Apr 6, 2014
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Anticoagulants are drugs which inhibit COAGULATION of the blood. They are used to prevent and treat abnormal clotting of the blood, to treat THROMBOSIS, and sometimes to prevent or treat STROKE or TRANSIENT ISCHAEMIC ATTACKS OR EPISODES (TIA, TIE). Anticoagulant drugs are also prescribed preventively in major surgery to stop abnormal clotting from occurring; HAEMODIALYSIS is another procedure during which these drugs are used. Anticoagulants are also prescribed to prevent thrombi (clots) forming on prosthetic heart valves after heart surgery.

The drugs are much more effective in the treatment and prevention of venous clotting – for example, deep vein thrombosis (DVT), see under VEINS, DISEASES OF – than in preventing thrombosis formation in arteries with their fast-flowing blood in which thrombi contain little fibrin (against which the anticoagulants work) and many PLATELETS.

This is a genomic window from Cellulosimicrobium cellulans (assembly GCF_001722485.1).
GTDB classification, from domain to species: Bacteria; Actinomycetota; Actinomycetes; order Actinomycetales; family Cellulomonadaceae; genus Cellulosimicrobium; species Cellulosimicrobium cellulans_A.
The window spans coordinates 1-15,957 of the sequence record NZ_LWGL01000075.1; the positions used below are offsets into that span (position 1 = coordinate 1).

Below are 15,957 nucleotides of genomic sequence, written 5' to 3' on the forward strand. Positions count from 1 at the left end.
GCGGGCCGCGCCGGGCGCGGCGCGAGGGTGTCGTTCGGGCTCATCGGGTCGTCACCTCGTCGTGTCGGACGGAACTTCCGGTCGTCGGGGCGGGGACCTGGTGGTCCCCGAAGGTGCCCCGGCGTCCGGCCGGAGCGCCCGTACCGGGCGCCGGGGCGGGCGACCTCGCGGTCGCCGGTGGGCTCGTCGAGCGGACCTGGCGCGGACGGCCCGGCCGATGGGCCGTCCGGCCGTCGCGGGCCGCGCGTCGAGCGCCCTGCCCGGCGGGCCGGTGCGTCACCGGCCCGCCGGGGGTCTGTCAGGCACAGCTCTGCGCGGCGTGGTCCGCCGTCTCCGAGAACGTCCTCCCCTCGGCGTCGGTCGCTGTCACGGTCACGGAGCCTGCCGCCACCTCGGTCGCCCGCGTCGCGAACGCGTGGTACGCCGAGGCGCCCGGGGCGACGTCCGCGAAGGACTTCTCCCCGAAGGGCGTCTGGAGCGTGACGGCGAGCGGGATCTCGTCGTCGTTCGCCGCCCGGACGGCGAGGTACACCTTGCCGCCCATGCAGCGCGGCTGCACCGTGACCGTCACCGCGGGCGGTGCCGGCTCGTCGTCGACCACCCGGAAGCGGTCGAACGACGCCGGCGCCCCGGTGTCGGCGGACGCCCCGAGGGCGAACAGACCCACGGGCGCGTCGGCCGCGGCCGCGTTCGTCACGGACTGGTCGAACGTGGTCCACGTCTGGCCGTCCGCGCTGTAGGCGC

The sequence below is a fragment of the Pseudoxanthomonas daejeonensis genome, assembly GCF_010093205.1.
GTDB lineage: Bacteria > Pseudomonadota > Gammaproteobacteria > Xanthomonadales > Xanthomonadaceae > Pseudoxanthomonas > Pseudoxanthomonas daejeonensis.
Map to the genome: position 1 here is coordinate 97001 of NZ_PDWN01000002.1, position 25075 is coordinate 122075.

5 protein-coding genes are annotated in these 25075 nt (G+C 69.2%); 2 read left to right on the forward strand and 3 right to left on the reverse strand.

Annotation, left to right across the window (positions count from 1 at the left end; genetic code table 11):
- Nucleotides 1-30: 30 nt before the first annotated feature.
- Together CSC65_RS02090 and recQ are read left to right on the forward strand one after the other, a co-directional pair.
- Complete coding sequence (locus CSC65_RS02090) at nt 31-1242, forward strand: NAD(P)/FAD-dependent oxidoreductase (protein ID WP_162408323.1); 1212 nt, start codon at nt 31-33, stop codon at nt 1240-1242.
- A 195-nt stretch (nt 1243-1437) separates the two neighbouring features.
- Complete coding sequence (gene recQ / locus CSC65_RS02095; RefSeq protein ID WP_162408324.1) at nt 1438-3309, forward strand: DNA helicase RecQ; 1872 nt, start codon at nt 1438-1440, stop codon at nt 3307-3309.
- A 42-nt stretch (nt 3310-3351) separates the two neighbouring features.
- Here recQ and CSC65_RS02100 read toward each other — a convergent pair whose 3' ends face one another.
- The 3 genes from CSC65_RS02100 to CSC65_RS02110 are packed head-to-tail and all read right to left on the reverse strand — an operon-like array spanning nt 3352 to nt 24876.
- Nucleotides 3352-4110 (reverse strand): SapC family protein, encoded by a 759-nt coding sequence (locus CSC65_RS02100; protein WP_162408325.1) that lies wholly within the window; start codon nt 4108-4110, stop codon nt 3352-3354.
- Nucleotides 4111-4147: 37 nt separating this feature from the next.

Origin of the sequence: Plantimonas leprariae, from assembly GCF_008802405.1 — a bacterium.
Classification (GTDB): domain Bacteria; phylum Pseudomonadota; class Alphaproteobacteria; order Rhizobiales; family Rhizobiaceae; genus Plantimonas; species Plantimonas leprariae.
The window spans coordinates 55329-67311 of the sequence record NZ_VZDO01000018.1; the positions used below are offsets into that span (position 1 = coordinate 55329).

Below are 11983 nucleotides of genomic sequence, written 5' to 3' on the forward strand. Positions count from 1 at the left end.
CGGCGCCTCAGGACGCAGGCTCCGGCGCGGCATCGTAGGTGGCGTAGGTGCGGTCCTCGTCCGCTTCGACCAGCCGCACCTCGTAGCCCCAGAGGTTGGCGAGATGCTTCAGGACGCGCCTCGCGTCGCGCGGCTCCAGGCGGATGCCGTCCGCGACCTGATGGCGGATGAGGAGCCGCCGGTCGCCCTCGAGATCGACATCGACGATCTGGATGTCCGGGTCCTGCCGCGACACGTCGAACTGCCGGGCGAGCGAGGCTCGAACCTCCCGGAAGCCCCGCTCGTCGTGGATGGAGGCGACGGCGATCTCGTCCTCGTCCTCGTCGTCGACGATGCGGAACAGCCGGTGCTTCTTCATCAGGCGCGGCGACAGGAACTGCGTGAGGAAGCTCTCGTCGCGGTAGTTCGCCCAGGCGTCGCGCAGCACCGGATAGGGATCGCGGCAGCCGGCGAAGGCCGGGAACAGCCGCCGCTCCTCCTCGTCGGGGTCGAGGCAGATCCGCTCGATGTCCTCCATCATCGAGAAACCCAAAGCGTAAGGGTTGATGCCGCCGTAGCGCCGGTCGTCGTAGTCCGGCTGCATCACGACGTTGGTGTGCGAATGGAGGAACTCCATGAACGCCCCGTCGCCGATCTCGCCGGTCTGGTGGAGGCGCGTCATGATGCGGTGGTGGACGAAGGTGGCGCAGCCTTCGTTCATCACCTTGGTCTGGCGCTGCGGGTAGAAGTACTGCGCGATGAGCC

The main anticoagulants now in use are the natural agent HEPARIN (a quick-acting variety and a low-molecular-weight long-acting type); synthetic oral anticoagulants such as WARFARIN and the less-often-used acenocoumarol and PHENINDIONE; and antiplatelet compounds such as ASPIRIN, clopidogrel dipyridamole and ticlopidines. Fondaparinux is an extract of heparin which can be given once daily by injection; ximelagatran, an inhibitor of thrombin, is being trialled as the first new oral anticoagulant since heparin.

Patients taking anticoagulants need careful medical monitoring and they should carry an Anticoagulant Card with instructions about the use of whatever drug they may be receiving – essential information should the individual require treatment for other medical conditions as well as for thrombosis.

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Medical Dictionary

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